By Richard Cunningham, Rotary Club of James River, Richmond, Virginia, USA
To be continually successful in membership development through good times and bad, a club must know who it is – its appeal. It is important to have a vision statement (what the “end state” looks like) and a mission statement.
The emotional appeal of the wordings are most important. They come before the more detailed process components of a full package of change initiatives.
“When you discover your mission, you will feel its demand. It will fill you with enthusiasm and a burning desire to get to work on it.” -W. Clement Stone
A vision statement describes the desired future position of the club, perhaps 5 or 10 years ahead. A mission statement typically covers a shorter period, say three years and explains the club’s reason for existence. Developing relevant vision and mission statements are the first steps in the process of change.
A mission statement summarizes:
- The aims and values of a club
- The tasks and purpose that clearly dictate the action plan and the reason for it.
- The core purpose and focus
This serves a dual purpose by helping members to remain focused on the tasks at hand, as well as encouraging them to find innovative ways of moving toward achievement of the club’s goals. A mission statement answers the following questions:
- Why do we exist?
- What is our “business”?
- Who are our members?
- What do they value?
- What do we do to achieve the club’s vision?
Well written vision and mission statements are opportunities for attracting, engaging, or retaining volunteers, building organizational culture, and increasing service activities while leveraging all resources to successfully design and implement a strategic plan.
Understanding the mission gives members a better perspective on how their gifts of time and money contribute to achieving it, which can increase engagement, retention, and growth.
A study by Bain and Company indicated that organizations that have clearly defined vision and mission statements that are aligned with a strategic plan, outperform those who do not.
The ability to articulate the mission indicates its focus and purposefulness. This is Google’s. “To organize the world’s information and make it universally accessible and useful.” Googled” and “Googling” are now part of our vocabulary.
The most successful organizations spend abundant resources to create mission statements. Those statements are revised when conditions change. Here are some examples from great companies:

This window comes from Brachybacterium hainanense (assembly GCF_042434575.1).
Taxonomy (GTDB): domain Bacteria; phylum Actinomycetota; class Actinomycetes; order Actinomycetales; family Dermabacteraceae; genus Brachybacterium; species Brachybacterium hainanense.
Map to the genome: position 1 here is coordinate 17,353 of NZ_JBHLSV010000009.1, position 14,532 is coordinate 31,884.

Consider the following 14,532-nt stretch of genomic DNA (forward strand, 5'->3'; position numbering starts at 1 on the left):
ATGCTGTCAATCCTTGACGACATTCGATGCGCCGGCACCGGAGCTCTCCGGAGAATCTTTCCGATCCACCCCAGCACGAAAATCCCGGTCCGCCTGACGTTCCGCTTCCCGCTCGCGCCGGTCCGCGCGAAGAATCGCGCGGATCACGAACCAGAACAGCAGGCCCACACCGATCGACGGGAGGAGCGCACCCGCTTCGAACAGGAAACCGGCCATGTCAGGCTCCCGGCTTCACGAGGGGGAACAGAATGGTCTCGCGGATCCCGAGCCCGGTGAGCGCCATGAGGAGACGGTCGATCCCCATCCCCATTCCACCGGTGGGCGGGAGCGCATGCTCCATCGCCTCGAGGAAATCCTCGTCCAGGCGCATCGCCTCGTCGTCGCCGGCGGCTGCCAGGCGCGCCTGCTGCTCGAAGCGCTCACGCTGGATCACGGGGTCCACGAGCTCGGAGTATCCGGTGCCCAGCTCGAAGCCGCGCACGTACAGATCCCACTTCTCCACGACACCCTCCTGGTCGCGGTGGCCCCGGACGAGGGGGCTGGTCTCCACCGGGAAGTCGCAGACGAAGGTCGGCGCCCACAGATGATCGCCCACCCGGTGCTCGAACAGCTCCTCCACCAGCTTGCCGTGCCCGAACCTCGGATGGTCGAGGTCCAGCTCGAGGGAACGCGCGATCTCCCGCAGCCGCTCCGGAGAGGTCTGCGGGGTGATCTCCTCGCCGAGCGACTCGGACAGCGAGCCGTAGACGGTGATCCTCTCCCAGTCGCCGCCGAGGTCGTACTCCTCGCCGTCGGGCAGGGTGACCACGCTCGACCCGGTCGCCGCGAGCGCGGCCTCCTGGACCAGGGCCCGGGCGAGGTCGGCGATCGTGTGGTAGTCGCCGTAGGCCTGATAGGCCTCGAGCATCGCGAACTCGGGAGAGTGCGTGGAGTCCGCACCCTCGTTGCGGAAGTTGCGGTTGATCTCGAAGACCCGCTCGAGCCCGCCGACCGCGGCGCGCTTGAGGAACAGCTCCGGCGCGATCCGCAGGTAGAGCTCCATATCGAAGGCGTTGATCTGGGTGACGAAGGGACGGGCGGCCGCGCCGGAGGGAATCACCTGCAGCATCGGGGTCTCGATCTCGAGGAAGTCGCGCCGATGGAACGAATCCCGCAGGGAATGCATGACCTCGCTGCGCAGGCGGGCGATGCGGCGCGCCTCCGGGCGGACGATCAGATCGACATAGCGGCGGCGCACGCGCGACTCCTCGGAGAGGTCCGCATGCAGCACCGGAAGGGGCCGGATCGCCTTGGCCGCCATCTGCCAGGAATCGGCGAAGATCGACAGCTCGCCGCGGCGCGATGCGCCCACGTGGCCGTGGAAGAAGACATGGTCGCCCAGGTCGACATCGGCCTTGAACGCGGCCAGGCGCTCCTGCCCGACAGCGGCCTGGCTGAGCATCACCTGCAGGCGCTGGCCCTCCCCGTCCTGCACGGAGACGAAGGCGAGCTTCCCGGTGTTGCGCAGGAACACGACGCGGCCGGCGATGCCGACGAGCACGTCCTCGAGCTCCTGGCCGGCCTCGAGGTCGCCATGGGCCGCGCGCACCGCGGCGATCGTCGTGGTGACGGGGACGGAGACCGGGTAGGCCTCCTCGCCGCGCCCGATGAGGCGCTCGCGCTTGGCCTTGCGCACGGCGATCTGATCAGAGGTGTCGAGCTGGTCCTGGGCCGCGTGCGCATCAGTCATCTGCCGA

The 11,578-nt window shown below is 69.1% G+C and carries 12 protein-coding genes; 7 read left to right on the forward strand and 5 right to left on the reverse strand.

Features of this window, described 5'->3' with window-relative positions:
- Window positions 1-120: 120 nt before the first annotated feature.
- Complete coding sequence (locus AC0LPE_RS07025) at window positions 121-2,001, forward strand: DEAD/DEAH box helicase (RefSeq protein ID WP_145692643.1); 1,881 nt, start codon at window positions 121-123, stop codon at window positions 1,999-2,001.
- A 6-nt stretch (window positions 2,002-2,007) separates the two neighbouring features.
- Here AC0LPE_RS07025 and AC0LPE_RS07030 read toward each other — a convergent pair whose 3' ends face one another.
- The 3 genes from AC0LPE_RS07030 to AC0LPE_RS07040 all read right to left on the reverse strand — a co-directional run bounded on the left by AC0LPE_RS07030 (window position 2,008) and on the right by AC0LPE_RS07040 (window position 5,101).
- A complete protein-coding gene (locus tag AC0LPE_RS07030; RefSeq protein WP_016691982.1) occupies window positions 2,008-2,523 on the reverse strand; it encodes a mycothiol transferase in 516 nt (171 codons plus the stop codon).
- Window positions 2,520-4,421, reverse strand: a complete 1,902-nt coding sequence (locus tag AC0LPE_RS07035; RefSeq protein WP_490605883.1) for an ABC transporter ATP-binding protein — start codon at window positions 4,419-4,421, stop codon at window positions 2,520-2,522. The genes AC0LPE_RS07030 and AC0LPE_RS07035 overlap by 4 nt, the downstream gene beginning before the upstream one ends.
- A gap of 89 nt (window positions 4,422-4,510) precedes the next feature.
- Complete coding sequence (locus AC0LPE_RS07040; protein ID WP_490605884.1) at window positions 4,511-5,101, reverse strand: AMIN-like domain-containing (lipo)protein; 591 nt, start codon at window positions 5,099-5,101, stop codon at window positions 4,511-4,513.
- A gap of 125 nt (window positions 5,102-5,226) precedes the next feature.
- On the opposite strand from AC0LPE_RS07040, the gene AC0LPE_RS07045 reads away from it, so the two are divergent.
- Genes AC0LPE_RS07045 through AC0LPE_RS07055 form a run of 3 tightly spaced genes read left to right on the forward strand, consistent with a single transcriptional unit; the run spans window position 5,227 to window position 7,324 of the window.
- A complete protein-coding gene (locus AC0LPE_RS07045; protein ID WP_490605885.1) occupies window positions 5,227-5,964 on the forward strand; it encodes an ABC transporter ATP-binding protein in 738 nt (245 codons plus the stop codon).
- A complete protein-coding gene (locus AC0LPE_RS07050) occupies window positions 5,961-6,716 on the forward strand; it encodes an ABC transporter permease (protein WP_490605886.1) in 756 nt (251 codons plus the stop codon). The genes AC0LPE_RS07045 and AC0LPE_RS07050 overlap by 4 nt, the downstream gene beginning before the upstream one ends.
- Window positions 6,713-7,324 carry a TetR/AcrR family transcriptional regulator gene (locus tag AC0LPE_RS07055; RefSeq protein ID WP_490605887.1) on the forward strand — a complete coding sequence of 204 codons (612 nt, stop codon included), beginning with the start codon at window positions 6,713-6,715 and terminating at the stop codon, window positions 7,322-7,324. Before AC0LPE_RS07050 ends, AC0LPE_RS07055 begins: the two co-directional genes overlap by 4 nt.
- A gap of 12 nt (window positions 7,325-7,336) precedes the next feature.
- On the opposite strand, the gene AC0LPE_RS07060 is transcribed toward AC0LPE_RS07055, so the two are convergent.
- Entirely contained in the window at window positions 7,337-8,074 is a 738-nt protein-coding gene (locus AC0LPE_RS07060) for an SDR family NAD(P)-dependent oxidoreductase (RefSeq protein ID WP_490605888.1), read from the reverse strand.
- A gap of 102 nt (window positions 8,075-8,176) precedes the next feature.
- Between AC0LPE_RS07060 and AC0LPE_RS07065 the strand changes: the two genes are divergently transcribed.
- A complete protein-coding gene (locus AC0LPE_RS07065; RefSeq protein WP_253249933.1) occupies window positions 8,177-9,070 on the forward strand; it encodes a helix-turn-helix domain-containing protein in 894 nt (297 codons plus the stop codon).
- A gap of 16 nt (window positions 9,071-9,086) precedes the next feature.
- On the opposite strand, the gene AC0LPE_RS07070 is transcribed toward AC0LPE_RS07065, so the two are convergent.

PepsiCo’s mission statement is “to provide consumers around the world with delicious, affordable, convenient and complementary foods and beverages from wholesome breakfasts to healthy and fun daytime snacks and beverages to evening treats.”
Starbucks Coffee’s mission statement is “To inspire and nurture the human spirit – one person, one cup and one neighborhood at a time.” The firm’s mission statement serves as an indicator of what the company wants to do at the core of its business.
A club’s mission statement should identify actions to achieve the club’s vision – and the mission statement and vision statement must be aligned with a future organizational chart, the club’s current strategic plan and be supported by its bylaws.
So when was the last time your club/board reviewed (and revised, if necessary) your:
- Vision Statement?
- Mission statement?
- Organizational Chart?
- Strategic Plan?
Reblogged this on shanakyar.
Good material for Rotary club
Pingback: Why vision and mission are critical to a club | The Rotary Club of Carteret
This applies to Rotary International, not just its clubs. I totally disagree even implying that Rotary club members are volunteers. They are not. Most of the over 7 billion people in the world volunteer to do things. Rotary clubs are small businesses. Small businesses do not run on volunteers; they run on having people paying to receive something of value. Membership in a Rotary club, and a group of people who choose to become a Rotary club, can and should receive a benefit for doing so, but not if they are considered ordinary volunteers.
LikeLiked by 1 person